I am creating an API endpoint that serves as a content Feed that pulls in content according to some rules.

One group of content that I want to pull is articles that have been updated and that have been approved to be included in the feed. My approach for this was to include a boolean field for including it in the feed, and query for the number of revisions.

$firstGroup = $query->andConditionGroup()
    ->condition('type', ['article', 'video_game'], 'IN')
    ->condition('status', NodeInterface::PUBLISHED)
    ->condition('field_include_in_feed', 1)
    ->condition('revision_uid', '1', '>=');

$nids = $query->condition($firstGroup)->condition($secondGroup)->execute();

Based on this page from the documentation, I thought revision_uid would be a valid field, but I get an error that it is not. Likewise I get an error, if I use revision as well.

The error is a Drupal QueryException with the message 'revision_uid' not found.

What is the best way to query for content (with entityQuery) that has been updated if I can't use the revision fields?

2 Answers 2


Content that has not been updated would only have one revision, so you could count the number of revisions and use a having condition.

First you'll have to join the node_revision table to the node table

$query->leftJoin('node_revision', 'r', 'n.nid = r.nid');

Count the number of revisions

$query->addExpression('COUNT(n.nid)', 'revision_count');

Filter rows with a revision_count higher than 1

$query->havingCondition('revision_count', 1, '<=');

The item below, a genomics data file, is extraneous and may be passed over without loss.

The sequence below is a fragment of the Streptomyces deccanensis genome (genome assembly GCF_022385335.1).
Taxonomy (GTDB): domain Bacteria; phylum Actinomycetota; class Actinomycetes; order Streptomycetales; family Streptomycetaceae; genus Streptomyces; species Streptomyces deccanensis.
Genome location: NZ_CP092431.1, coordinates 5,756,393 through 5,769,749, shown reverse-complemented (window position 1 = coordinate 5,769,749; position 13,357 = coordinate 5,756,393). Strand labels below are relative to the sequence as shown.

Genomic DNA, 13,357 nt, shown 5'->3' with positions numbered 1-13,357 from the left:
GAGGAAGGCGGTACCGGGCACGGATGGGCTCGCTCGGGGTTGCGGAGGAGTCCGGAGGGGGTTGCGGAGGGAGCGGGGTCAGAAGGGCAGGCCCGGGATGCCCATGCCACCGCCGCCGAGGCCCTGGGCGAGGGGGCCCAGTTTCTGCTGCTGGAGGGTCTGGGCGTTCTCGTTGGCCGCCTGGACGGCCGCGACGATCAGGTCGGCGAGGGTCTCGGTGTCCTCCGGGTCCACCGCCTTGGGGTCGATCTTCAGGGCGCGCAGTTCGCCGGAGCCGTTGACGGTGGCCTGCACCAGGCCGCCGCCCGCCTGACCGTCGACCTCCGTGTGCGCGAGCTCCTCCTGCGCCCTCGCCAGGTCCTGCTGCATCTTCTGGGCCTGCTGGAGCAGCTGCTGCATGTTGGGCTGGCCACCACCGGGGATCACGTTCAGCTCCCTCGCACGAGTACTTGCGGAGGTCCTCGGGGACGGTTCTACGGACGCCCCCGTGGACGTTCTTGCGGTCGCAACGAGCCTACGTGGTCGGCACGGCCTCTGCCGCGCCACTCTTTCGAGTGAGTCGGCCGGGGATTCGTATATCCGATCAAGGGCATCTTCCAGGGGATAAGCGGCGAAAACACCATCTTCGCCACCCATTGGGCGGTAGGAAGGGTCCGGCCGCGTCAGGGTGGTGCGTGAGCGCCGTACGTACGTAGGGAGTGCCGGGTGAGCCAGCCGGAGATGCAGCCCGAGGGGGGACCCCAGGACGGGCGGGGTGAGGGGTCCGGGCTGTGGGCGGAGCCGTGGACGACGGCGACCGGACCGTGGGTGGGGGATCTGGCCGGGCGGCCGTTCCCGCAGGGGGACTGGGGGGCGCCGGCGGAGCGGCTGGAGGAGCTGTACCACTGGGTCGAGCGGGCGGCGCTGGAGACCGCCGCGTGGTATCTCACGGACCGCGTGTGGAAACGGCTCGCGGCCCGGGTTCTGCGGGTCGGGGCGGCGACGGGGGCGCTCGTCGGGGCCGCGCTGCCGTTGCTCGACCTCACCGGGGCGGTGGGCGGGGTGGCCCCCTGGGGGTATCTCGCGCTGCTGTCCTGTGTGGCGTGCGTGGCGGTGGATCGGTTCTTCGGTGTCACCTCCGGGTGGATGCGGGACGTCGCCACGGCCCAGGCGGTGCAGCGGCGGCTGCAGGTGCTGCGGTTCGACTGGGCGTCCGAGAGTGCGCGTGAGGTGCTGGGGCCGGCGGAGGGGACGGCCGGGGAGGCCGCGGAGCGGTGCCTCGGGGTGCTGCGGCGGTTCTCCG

• This looks like a great way to do it, but is it possible with EntityQuery? The leftJoin() function seems to only be available on the Select class from Drupal\Core\Database\Query. Nov 23, 2017 at 15:19

Every entity stores a timestamp for when the node was created, as well as another for when the node was last updated. So, ideally, you could add a condition to your EntityQuery checking to see if the created value matches the updated value.

Unfortunately, the standard condition() syntax can't handle this. Drupal 7 gave us the where() syntax to execute arbitrary SQL that the Entity Query system couldn't handle, but this is not available in Drupal 8. Therefore, you have a couple of options as I see it:

  1. Use a subquery to pull the created value, then use that returned value as the comparison value against updated in the main query.
  2. Abandon (unfortunately) EntityQuery and use a dynamic or static query instead.

EntityQuery has some restrictions that are hard to get around, and field-to-field comparison is definitely one of them. Unfortunately, I don't know any other way to know definitively that an entity has been modified without revision info.

Your Answer

By clicking “Post Your Answer”, you agree to our terms of service and acknowledge you have read our privacy policy.

Not the answer you're looking for? Browse other questions tagged or ask your own question.